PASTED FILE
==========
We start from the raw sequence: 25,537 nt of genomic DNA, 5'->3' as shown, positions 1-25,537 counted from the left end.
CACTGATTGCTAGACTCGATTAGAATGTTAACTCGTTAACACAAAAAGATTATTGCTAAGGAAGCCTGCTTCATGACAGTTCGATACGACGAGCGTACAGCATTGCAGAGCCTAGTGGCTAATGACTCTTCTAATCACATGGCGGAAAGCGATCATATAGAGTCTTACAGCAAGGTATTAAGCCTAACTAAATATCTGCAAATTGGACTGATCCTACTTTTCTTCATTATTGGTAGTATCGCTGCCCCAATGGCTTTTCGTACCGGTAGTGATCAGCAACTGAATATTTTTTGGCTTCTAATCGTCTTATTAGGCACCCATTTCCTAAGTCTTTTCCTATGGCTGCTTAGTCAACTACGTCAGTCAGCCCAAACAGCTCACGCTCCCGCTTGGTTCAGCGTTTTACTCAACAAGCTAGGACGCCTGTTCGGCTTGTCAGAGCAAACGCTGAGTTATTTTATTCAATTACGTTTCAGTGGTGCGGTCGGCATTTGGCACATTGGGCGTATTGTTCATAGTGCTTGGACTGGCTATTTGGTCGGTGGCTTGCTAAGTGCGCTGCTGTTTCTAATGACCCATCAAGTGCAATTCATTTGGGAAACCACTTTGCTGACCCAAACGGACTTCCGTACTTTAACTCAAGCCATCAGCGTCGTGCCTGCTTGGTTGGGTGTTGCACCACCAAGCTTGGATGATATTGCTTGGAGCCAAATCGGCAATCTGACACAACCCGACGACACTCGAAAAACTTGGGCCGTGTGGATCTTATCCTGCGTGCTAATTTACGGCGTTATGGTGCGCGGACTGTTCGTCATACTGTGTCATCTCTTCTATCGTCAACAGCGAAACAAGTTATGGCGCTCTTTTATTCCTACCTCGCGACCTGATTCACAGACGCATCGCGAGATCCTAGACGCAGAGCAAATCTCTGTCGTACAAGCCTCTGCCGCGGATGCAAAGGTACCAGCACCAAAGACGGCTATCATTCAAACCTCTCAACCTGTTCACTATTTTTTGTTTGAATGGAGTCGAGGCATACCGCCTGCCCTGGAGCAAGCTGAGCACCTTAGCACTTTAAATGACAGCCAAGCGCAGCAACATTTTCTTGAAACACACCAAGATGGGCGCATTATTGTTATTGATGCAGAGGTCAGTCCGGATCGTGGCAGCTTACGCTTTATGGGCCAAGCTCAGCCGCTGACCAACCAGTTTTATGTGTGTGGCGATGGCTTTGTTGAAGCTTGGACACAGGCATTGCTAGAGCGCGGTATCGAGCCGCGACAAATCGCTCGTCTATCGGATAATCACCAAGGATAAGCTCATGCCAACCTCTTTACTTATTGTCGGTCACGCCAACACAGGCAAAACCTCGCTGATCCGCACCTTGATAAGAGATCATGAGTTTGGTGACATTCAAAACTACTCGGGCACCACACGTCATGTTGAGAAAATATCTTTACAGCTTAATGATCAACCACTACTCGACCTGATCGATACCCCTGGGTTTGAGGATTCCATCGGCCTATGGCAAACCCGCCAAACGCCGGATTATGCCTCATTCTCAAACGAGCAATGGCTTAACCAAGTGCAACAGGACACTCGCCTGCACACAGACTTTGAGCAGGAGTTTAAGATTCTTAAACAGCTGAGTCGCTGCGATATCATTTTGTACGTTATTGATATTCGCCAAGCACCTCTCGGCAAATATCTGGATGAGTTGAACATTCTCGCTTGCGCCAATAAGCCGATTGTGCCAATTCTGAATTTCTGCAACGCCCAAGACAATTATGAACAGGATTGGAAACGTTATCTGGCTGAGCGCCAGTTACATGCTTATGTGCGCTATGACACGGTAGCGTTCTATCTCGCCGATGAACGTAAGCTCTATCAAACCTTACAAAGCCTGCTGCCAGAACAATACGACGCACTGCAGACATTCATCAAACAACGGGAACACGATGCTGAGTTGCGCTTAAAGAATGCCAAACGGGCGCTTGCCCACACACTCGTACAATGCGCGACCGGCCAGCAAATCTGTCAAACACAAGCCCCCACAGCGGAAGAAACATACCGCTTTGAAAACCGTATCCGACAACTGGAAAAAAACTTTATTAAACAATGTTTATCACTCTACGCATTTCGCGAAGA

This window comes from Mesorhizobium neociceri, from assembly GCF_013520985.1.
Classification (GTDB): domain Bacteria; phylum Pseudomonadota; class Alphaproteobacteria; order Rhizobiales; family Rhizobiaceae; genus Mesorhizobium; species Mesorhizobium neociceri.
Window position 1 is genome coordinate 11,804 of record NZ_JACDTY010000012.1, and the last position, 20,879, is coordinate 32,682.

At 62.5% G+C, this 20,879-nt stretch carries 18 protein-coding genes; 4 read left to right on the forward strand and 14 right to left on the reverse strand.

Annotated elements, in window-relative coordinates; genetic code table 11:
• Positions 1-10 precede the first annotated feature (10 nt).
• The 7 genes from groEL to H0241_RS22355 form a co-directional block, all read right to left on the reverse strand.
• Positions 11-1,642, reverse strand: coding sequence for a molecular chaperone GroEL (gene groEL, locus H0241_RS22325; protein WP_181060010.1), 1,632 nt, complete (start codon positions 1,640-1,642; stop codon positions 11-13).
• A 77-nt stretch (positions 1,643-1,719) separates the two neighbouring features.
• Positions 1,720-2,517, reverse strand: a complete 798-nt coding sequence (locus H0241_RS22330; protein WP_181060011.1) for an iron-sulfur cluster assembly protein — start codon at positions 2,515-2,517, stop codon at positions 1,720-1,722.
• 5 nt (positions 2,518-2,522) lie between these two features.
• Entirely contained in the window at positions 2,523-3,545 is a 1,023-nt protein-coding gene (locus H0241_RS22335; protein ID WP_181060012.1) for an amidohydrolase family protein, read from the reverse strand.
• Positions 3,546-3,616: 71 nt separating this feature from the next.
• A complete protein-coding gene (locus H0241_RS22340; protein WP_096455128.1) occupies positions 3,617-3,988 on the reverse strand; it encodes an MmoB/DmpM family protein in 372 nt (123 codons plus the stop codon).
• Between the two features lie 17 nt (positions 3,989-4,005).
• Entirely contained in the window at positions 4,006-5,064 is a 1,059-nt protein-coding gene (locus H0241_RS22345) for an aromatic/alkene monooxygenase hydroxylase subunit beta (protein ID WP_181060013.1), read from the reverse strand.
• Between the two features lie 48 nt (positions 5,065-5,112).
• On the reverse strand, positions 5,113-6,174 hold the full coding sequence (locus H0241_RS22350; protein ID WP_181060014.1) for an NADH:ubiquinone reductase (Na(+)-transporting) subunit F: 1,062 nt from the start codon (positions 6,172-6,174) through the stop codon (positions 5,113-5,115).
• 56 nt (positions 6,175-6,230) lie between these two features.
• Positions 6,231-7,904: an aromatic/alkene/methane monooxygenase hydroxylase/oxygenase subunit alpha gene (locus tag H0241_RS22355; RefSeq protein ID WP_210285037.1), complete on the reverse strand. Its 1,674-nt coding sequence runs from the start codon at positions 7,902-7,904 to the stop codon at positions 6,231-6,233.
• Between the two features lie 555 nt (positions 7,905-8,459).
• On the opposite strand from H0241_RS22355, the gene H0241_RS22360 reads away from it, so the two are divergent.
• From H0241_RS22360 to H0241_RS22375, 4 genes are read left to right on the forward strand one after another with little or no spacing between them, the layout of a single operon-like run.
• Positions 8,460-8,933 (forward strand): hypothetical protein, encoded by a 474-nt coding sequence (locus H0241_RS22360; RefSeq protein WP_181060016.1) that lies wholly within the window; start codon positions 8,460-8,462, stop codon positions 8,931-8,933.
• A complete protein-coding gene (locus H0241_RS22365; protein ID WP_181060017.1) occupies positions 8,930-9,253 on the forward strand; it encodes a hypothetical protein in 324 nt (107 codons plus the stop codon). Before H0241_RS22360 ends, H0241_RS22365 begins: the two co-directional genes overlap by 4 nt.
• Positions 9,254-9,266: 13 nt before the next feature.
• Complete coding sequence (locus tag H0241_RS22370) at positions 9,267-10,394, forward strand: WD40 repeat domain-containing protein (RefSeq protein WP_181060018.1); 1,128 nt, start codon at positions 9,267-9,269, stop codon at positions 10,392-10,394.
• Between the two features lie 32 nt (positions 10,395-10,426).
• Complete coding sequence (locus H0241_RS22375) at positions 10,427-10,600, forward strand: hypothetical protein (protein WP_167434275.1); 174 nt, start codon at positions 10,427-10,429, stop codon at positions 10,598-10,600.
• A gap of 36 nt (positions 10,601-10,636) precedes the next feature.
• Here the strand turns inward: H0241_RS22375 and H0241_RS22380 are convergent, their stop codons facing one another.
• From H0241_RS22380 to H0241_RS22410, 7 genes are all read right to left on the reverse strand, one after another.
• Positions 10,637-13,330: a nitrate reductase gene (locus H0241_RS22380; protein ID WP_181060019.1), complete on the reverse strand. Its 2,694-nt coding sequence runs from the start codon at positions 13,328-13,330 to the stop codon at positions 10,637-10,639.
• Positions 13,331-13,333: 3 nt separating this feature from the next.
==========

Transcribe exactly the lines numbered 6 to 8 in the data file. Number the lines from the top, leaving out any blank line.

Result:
At 62.5% G+C, this 20,879-nt stretch carries 18 protein-coding genes; 4 read left to right on the forward strand and 14 right to left on the reverse strand.

Annotated elements, in window-relative coordinates; genetic code table 11:
• Positions 1-10 precede the first annotated feature (10 nt).